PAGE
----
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The European Journal of Psychiatry

versión impresa ISSN 0213-6163

Eur. J. Psychiat. vol.22 no.3 Zaragoza jul./sep. 2008




Depression in the elderly community: II. Outcome in a 4.5 years follow-up



Concepción de la Cámara, MD, PhD*,****; Pedro Saz, MD, PhD**,****; Raúl López-Antón, MScPsy*,****; Tirso Ventura, MD, PhD***,****; José Luis Día, MD, PhD***,****; Antonio Lobo, MD, PhD*,**,****

* Hospital Clínico Universitario and Instituto Aragonés de Ciencias de la Salud, Zaragoza
** Department of Medicine and Psychiatry, University of Zaragoza, Zaragoza
*** Department of Medicine and Psychiatry, University of Zaragoza, Hospital Universitario Miguel Servet and Instituto Aragonés de Ciencias de la Salud, Zaragoza
**** Centro de Investigación Biomédica en Red de Salud Mental, CIBERSAM. SPAIN





Background and Objectives: In this study, we test to what extent negative outcomes of depression reported in different countries may be confirmed in a Southern European population.
Methods: This is a follow-up (mean 4.5 years) of the elderly sample interviewed in the baseline of the Zaragoza Study (or ZARADEMP 0). The general methodology is described in the previous paper. The same two-phase procedure completed at baseline was also implemented at follow-up and the same standardized instruments were used. Cases of depression at follow-up were diagnosed with AGECAT criteria. Operational criteria were also used for definition of both “incident case of depression” and “chronic case of depression”.
Results: Six hundred and sixty three elderly (61.4%) were reassessed at follow-up, and 216 died in the follow-up period. A negative outcome of both, major and minor depression was observed. Taken together, the pessimistic outcome (death, chronicity or conversion to other psychiatric diagnosis) was observed in 70.5% of cases of depression, but only in 30.8% of “non-cases”, the differences being statistically significant (Z = 6.7; p < 0.001). Similarly, a high proportion of subcases of depression had a negative prognosis (48.5%), the differences with “non-cases” also being statistically significant (Z = 2.7; p < 0.005). Incidence rate of depression was 14.4 (95% C.I.: 11.0-18.6) the rate being significantly higher in women when compared to men.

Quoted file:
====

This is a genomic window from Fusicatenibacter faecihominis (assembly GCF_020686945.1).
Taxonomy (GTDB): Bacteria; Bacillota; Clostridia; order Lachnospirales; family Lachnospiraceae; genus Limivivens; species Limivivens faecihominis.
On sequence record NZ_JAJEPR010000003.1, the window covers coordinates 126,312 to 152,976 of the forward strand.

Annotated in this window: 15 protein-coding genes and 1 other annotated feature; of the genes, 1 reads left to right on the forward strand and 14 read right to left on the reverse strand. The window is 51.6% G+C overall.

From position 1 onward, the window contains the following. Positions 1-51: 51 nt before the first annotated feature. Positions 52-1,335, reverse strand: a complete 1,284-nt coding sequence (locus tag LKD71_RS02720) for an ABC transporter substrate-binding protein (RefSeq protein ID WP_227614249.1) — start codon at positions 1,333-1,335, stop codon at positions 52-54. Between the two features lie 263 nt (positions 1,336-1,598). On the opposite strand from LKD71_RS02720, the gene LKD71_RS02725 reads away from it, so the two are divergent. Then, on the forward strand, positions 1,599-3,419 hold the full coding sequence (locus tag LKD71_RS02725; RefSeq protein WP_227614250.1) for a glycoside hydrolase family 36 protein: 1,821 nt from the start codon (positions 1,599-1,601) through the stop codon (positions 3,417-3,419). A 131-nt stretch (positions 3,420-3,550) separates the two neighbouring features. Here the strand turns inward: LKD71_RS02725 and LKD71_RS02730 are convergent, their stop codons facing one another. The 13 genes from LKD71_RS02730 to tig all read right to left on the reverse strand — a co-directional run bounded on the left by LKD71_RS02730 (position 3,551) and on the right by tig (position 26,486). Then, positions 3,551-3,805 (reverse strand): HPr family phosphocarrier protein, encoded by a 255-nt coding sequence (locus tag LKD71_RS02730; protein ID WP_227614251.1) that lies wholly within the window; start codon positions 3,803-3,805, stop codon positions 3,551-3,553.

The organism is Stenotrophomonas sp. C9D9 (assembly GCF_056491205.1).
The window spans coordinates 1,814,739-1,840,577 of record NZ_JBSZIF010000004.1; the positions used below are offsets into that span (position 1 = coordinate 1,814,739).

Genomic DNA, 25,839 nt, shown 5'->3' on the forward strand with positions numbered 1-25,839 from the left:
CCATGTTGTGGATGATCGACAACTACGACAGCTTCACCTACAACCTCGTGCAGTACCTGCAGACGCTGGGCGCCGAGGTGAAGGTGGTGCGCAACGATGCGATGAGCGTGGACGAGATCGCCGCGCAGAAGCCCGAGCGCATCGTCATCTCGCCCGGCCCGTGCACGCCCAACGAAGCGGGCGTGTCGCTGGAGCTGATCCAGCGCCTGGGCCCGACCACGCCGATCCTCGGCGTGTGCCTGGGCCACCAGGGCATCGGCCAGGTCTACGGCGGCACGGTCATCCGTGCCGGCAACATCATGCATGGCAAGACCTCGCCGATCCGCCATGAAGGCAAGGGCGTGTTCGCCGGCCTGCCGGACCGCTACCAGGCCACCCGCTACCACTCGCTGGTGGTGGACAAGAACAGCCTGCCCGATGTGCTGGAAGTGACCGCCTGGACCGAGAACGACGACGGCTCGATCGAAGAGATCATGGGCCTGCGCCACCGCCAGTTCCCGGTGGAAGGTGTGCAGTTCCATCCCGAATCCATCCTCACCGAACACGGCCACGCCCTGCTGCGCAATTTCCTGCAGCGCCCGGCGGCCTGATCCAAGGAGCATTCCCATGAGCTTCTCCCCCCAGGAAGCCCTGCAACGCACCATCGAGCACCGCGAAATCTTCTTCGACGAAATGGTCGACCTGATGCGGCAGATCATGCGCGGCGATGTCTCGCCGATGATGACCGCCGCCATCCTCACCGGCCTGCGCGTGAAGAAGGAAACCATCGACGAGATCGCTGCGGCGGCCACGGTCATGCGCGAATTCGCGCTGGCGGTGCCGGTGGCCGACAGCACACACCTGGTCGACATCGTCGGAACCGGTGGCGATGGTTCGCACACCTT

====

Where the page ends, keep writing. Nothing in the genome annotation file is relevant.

Conclusions: This is the first report of a negative outcome of depression in a representative sample of the elderly in a Southern European city. Subcases of depression also had a negative outcome. The clinical significance in AGECAT cases of depression is emphasized.

Key words: Depression, Elderly, Outcome, Epidemiology, Prognosis



Depression is presently considered to be a potentially severe condition with very negative clinical and social implications3,4. By the year 2020 it has been calculated that depression will rank first in relation to disability67. Even minor cases of depression or subcases have been reported to have a poor outcome68. We have documented in a previous study that depression in the elderly community is quite prevalent and overlaps with dementing conditions9. In the previous article in this issue we have also reported that the prevalence of depression in this age group varies according to diagnostic criteria used and does not increase with age69. However, in spite of negative consequences reported in the literature, we also show in the same article that only half the cases of major depression were adequately treated.